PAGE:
“Although one of the main concerns of the Dodd-Frank Wall Street Reform and Consumer Protection Act soon to be signed by President Obama to law is systemic risk, it is disconcerting that the Act is completely silent about how to reform one of the systemically most important corners of Wall Street: the repo market, whose size based on daily amount outstanding now surpasses the total GDP of China and Germany combined,” say Viral V. Acharya and T. Sabri Öncü in a Stern School of Business blog July 16.
Acharya is the lead author of “Regulating Wall Street,” and he is Stern’s lead economist on the financial crisis of 2007-2008. T. Sabri Öncü co-authored the July 16 blog and the repo chapter in “Regulating Wall Street.”
The writers note that the financial crisis was a run on the shadow banking system, where “non-bank financial institutions borrow short-term in rollover debt markets, leverage significantly, and lend and invest in longer-term and illiquid assets.”
From the article:
Since repo financing was the basis of most of the leveraged positions of the shadow banks, a large part of the run occurred in the repo market. Indeed, the financial crisis of 2007-2009 was triggered by a shadow bank run on two Bear Stearns hedge funds speculating in the potentially illiquid subprime mortgages by borrowing short-term in the repo market.
Some history from Acharya and Öncü:
Although loans secured by some collateral have been traced back at least 3000 years to ancient China, repos as we know them were introduced to the U.S. financial market by the Federal Reserve in 1917 to extend credit to its member banks after a war time tax on interest payments on commercial paper had made it difficult for banks to raise funds in the commercial paper market. …
During the period of high inflation in the 1970s and early 1980s, rising short-term interest rates made repos a highly attractive short-term investment to holders of large amounts of idle cash. Increasing numbers of corporations; local and state governments; and, at the encouragement of securities dealers, even school districts and other small creditors started depositing their idle cash in “repo banks” to earn interest rather than depositing money in commercial banks which did not pay interest on demand deposits.
Furthermore, the U.S. Treasury started borrowing heavily after 1974, eventually changing the status of the U.S. from a creditor to a debtor nation and increasing the volume of marketable Treasury debt by a large amount. This led to a parallel growth in government securities dealers’ positions and financing, and the repo market grew by leaps and bounds.
An important change came in 1984 when federal bankruptcy laws exempted repos from other creditors’ claims if a repo borrower went bankrupt, the authors said.
Another change came in the mid-1990s when repos that had traditionally used government, federal agency and corporate debt as collateral began using the products of securitization.
Since the mid-1990s, it (the repo market) has grown to include a broad range of debt instruments as collateral, including all types of private-label mortgage-back securities such as residential mortgage-backed securities and commercial mortgage-backed securities, all types of asset backed securities such as auto loans, credit cards and student loans, as well as tranches of structured products such as collateralized mortgage obligations, collateralized loan obligations, collateralized debt obligations and the like.
In 2005 the bankruptcy exemption was extended to repos using this new type of collateral.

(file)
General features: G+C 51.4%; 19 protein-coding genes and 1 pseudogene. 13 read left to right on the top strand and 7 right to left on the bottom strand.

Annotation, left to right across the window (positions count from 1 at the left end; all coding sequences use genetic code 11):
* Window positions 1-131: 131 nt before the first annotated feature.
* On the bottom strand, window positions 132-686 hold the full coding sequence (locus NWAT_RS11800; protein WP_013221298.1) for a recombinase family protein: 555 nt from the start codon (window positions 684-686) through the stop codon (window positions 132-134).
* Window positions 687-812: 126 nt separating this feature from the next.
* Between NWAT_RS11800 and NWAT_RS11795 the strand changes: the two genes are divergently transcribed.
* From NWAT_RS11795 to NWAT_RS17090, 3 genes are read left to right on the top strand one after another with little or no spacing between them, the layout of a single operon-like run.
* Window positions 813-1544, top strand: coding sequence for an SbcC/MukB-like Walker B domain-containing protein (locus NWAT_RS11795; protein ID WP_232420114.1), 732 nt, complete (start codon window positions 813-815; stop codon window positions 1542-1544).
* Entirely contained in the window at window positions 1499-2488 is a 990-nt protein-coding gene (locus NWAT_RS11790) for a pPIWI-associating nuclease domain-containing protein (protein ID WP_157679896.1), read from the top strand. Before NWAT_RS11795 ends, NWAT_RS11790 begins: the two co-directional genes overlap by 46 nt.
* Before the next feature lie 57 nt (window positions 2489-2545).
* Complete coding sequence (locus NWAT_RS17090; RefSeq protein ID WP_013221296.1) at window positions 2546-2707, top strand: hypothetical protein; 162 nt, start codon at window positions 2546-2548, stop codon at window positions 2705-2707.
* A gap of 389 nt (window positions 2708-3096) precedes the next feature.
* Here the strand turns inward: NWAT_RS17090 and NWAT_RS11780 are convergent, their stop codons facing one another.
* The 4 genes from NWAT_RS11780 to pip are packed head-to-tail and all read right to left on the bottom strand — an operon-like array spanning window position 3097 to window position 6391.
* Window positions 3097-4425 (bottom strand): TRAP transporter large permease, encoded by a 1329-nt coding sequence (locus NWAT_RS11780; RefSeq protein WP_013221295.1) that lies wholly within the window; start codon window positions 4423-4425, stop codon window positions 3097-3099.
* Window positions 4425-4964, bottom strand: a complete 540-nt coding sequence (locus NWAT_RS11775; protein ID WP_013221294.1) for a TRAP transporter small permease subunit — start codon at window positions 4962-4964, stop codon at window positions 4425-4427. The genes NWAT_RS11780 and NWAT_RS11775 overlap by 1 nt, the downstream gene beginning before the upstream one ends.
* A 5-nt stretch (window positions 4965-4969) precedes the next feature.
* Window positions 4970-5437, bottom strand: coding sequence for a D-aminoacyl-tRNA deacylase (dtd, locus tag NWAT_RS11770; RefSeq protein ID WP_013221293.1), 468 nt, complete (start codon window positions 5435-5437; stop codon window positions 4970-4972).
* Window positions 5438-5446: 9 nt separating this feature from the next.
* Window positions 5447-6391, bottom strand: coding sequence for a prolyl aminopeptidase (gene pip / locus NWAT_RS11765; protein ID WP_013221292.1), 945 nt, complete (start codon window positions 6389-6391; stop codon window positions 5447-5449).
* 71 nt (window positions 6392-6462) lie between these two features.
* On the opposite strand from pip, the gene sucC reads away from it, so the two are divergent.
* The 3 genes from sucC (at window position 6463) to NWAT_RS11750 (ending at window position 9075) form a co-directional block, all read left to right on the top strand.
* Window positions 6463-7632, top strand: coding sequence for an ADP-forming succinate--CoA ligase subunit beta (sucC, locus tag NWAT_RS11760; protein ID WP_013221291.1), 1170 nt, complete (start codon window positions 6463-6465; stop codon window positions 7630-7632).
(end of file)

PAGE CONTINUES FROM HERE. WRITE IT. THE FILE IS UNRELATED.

Then on June 20, 2007, two Bear Stearns hedge funds collapsed.
The collapse of these two Bear Stearns hedge funds was indeed a run on a shadow bank in the repo market. These two funds, one of which at its peak was levered 10 times its equity, speculated mostly in collateralized debt obligations (CDOs) on subprime mortgages, borrowed funds in the repo market and pledged their CDOs as collateral.
When the housing market changed course in the first quarter of 2006, the subprime mortgage market began to deteriorate. With the deterioration of the subprime market in the first half of 2007, creditors began asking the two Bear Stearns funds to post more collateral to back the repos by mid-June 2007.
When the funds failed to meet these margin calls, creditors led by Merrill Lynch threatened to declare the funds in default of repo agreements and seize the investments. In fact, on June 19, 2007, Merrill did seize $850 million of the CDOs and tried to auction them.
When Merrill was able to sell only about $100 million worth of CDOs, the illiquid nature and the declining value of subprime assets became evident.
Because of the bankrupcy exemption for repos, the hedge funds could not protect their securities by filing bankruptcy.
This was the beginning of a run on the shadow banking system in the repo market, according to the authors. Bear Stearns failed in March 2008, and “the entire Wall Street system of independent broker-dealers collapsed in a matter of seven months.”
The authors conclude:
The Dodd-Frank Act is completely silent on how to reform the repo market. This is a mistake given the systemic nature of the repo market and its structural weaknesses discussed above.
Unlike the liquidity risk that unsecured financing may become unavailable to a firm, the liquidity risk that secured repo financing may become unavailable to a firm is inherently a systemic risk: the markets for the repo securities held predominantly by the financial sector may become illiquid.
Unless this systemic liquidity risk of repo market is resolved, the risk of a run on the repo market will remain.
At any rate, leaving the repo market as it currently functions is not an alternative; if this market is not reformed and their participants not made to internalize the liquidity risk, runs on the repo will occur in future, potentially leading to systemic crises.